Lincoln School Cuts Ribbon on New, Net-Zero Energy Renovation Project

Lincoln School Cuts Ribbon on New, Net-Zero Energy Renovation Project

Lincoln, MA (November 2022) – The Town of Lincoln recently celebrated the completion of its middle school revitalization project at Lincoln School, grades 3-8. The project, collaboratively designed by architectural firms EwingCole and SMMA, revitalizes and expands the existing school while targeting Net Zero Energy building standards.

“This project is the culmination of input from the school district, the Town of Lincoln community, and a dedicated team of designers coming together to deliver on the needs of these students,” said EwingCole Executive Vice President Keith Fallon, RA. “What we have now is emblematic of this community’s values.”

The school was constructed in the 1940s and last renovated in 1994. The School District felt that the facility no longer met the needs of current students, nor did it represent the values of the community. Architects from EwingCole and SMMA worked together to renovate and expand the existing building. The 165,175 SF revitalization project complements the school’s original mid-century modern design while artfully updating its façade and interior layout.

“With strategic intervention to the historic building, the thoughtfully designed school building is now flexible and adapts with the students and teachers to become the learning environment they need,” said EwingCole’s Bill Smarzewski, AIA. “Every classroom is connected to a flexible hub space allowing reconfiguration and collaboration between students and teachers.”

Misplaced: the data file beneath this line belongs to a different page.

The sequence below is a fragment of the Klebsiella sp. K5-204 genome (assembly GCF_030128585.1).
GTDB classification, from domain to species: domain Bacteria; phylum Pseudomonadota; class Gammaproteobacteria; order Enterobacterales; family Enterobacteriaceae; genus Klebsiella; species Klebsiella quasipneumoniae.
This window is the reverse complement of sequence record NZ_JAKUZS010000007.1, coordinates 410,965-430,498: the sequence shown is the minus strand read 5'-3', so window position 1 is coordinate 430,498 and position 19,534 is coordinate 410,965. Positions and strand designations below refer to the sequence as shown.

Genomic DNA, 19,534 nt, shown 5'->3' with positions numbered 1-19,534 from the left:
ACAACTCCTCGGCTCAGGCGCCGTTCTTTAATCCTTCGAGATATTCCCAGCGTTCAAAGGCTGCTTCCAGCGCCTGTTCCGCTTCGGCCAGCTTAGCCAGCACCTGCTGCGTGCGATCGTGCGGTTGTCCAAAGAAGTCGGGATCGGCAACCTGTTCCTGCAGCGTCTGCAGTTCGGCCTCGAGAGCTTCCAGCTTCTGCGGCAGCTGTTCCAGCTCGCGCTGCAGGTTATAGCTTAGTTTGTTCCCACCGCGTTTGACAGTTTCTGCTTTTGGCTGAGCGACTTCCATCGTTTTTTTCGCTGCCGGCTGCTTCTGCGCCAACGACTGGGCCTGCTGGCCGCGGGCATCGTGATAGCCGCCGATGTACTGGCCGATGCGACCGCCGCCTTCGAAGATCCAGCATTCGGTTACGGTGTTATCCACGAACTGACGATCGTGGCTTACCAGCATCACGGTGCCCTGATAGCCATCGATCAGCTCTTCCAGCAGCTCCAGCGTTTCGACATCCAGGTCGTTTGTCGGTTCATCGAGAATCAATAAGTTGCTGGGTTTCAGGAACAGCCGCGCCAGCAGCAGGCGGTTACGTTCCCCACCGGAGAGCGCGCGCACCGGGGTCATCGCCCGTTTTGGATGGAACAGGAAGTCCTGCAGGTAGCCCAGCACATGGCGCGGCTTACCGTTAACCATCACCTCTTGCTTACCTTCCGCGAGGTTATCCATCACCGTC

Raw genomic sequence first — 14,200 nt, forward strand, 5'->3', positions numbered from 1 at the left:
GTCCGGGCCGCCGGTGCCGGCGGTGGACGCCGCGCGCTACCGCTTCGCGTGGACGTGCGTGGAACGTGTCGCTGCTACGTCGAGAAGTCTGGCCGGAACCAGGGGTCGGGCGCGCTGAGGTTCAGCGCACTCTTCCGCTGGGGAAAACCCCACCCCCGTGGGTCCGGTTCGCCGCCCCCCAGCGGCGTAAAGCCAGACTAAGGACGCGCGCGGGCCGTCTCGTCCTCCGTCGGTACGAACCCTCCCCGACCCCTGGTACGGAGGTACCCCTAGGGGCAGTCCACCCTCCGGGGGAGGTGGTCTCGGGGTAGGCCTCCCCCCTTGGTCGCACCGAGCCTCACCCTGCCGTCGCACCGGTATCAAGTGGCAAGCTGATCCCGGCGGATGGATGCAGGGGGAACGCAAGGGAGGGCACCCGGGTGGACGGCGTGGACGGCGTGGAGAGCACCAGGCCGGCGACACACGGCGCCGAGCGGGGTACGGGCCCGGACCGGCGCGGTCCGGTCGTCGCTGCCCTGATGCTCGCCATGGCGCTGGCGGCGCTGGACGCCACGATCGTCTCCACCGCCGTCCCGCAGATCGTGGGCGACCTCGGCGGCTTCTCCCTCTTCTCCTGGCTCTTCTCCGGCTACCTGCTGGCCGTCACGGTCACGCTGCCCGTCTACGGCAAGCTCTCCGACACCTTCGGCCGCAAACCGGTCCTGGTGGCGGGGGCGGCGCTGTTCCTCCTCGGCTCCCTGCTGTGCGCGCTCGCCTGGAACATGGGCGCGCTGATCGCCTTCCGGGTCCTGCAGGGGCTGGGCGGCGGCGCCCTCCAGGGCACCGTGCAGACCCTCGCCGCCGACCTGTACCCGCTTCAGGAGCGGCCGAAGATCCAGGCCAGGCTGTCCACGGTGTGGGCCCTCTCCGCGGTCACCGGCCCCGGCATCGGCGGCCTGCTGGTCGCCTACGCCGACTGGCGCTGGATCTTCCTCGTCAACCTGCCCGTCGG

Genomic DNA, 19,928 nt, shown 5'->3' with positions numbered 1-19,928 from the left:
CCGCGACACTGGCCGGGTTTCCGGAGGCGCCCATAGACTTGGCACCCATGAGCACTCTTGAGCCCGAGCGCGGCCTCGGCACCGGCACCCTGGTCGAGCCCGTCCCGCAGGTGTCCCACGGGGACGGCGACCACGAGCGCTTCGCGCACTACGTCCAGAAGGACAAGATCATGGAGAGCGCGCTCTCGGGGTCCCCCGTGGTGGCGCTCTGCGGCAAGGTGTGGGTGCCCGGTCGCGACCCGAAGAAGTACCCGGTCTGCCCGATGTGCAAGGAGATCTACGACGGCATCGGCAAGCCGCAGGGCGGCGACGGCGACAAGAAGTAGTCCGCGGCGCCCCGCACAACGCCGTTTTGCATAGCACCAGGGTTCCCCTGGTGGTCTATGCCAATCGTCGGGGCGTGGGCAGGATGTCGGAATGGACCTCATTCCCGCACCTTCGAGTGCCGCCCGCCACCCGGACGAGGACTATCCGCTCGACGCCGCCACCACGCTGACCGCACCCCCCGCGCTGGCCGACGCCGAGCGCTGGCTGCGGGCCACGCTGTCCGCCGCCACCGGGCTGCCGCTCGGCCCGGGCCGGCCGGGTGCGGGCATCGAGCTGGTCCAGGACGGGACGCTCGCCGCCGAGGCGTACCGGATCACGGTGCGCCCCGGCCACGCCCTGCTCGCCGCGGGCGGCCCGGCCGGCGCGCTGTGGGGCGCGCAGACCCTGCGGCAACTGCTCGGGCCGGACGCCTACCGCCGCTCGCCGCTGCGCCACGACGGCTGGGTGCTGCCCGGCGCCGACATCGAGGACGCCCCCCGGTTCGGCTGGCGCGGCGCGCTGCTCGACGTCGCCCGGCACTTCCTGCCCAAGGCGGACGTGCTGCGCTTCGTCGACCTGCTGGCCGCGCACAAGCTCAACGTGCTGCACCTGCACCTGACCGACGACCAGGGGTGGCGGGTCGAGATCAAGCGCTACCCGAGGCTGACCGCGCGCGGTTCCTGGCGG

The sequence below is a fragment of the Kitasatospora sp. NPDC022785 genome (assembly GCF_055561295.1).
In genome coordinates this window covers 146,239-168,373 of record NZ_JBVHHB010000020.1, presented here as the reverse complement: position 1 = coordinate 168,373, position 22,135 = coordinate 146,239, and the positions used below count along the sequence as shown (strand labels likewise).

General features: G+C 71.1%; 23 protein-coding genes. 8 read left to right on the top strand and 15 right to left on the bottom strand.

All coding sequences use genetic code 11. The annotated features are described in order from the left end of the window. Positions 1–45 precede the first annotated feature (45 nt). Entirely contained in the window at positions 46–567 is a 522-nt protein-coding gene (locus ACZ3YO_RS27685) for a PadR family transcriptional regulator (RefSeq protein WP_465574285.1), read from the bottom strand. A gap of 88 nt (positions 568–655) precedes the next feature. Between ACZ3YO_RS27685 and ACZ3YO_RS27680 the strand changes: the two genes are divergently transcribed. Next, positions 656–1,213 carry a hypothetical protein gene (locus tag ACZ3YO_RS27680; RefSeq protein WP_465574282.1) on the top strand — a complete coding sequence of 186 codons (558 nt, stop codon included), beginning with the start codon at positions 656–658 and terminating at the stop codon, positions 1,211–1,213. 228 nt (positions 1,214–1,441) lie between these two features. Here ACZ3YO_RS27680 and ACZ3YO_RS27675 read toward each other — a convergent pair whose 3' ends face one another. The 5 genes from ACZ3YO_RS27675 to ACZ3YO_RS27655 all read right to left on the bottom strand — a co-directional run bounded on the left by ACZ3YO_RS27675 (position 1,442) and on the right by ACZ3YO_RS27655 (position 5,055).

Exterior image of recently renovated Lincoln School, grades 3 - 8. Credit: Lincoln Public Schools.

Net Zero Energy Ready

A topline goal for the school was to have a facility designed and ready to meet net zero energy standards. The design incorporates high-efficiency mechanical, electrical, and plumbing systems, an onsite solar photovoltaic roof, and a parking canopy system. A fully electric-operated kitchen in the new dining commons replaces the original natural gas fuel systems for heating and cooking. Most of the brick façade was removed from the building, allowing designers to add insulation and improve the thermal performance of the exterior envelope.

“The net-zero readiness means the school will serve future generations without creating harmful emissions and be a healthy and resilient learning environment,” said Smarzewski.

Onsite solar photovoltaic canopy over the Lincoln School parking lot, contributing to the school's Net Zero Energy goals. Credit: Lincoln Public Schools.

Fostering Connections to the Outdoors

A proud rural community, over half of the land within the Town of Lincoln is protected conservation land. This project not only reinforces the idea of environmental stewardship through building energy systems but through some of the tangible new elements accessible to students that take advantage of the surrounding natural beauty. These interactive elements include access to a boardwalk that winds through the adjacent wetlands allowing for outdoor learning, observation, and experimentation. Along with additional windows and a glass façade, many classrooms have secured doors connecting directly to the outdoors.


NextGen Learning Environment

Key to the ideals of Next Generation Learning environments is the integration of communal spaces shared among the different grade levels. Before the revitalization project, the buildings lacked a centralized entrance or gathering spaces. Adding a centralized core around a new main entry helps resolve longstanding challenges by improving the connection between the elementary and middle school learning environments. Students will find a learning commons, media center, and dining commons within that centralized core, establishing a “new heart for the school.”